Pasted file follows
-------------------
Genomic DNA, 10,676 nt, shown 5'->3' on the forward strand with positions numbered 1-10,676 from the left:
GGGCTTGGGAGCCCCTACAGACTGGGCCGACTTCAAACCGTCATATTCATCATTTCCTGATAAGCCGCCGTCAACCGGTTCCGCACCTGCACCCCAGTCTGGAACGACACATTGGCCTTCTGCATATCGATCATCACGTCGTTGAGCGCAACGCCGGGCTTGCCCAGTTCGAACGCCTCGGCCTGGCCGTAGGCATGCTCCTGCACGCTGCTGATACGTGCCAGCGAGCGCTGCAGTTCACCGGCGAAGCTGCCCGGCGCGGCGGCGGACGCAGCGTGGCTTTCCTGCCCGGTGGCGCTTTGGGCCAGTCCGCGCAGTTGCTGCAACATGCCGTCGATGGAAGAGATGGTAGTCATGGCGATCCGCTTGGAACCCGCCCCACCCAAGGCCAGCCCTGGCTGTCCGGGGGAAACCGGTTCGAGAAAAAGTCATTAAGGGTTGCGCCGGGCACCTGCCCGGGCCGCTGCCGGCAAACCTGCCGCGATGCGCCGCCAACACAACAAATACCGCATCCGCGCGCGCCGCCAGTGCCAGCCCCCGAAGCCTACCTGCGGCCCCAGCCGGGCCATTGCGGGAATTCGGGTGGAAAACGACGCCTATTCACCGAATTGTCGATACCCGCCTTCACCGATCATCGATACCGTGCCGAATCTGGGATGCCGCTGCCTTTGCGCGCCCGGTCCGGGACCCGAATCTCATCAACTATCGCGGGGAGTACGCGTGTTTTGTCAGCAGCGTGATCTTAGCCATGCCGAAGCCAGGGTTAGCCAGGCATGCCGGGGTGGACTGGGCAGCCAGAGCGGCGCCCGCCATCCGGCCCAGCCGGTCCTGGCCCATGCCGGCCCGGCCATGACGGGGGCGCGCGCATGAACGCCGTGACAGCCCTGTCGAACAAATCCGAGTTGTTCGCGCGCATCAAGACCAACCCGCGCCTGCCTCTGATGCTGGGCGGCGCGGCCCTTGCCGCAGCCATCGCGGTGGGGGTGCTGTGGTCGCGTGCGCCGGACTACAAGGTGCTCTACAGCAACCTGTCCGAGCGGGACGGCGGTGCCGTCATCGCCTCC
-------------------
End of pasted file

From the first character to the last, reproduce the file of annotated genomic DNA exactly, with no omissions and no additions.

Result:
Genomic DNA, 10,676 nt, shown 5'->3' on the forward strand with positions numbered 1-10,676 from the left:
GGGCTTGGGAGCCCCTACAGACTGGGCCGACTTCAAACCGTCATATTCATCATTTCCTGATAAGCCGCCGTCAACCGGTTCCGCACCTGCACCCCAGTCTGGAACGACACATTGGCCTTCTGCATATCGATCATCACGTCGTTGAGCGCAACGCCGGGCTTGCCCAGTTCGAACGCCTCGGCCTGGCCGTAGGCATGCTCCTGCACGCTGCTGATACGTGCCAGCGAGCGCTGCAGTTCACCGGCGAAGCTGCCCGGCGCGGCGGCGGACGCAGCGTGGCTTTCCTGCCCGGTGGCGCTTTGGGCCAGTCCGCGCAGTTGCTGCAACATGCCGTCGATGGAAGAGATGGTAGTCATGGCGATCCGCTTGGAACCCGCCCCACCCAAGGCCAGCCCTGGCTGTCCGGGGGAAACCGGTTCGAGAAAAAGTCATTAAGGGTTGCGCCGGGCACCTGCCCGGGCCGCTGCCGGCAAACCTGCCGCGATGCGCCGCCAACACAACAAATACCGCATCCGCGCGCGCCGCCAGTGCCAGCCCCCGAAGCCTACCTGCGGCCCCAGCCGGGCCATTGCGGGAATTCGGGTGGAAAACGACGCCTATTCACCGAATTGTCGATACCCGCCTTCACCGATCATCGATACCGTGCCGAATCTGGGATGCCGCTGCCTTTGCGCGCCCGGTCCGGGACCCGAATCTCATCAACTATCGCGGGGAGTACGCGTGTTTTGTCAGCAGCGTGATCTTAGCCATGCCGAAGCCAGGGTTAGCCAGGCATGCCGGGGTGGACTGGGCAGCCAGAGCGGCGCCCGCCATCCGGCCCAGCCGGTCCTGGCCCATGCCGGCCCGGCCATGACGGGGGCGCGCGCATGAACGCCGTGACAGCCCTGTCGAACAAATCCGAGTTGTTCGCGCGCATCAAGACCAACCCGCGCCTGCCTCTGATGCTGGGCGGCGCGGCCCTTGCCGCAGCCATCGCGGTGGGGGTGCTGTGGTCGCGTGCGCCGGACTACAAGGTGCTCTACAGCAACCTGTCCGAGCGGGACGGCGGTGCCGTCATCGCCTCC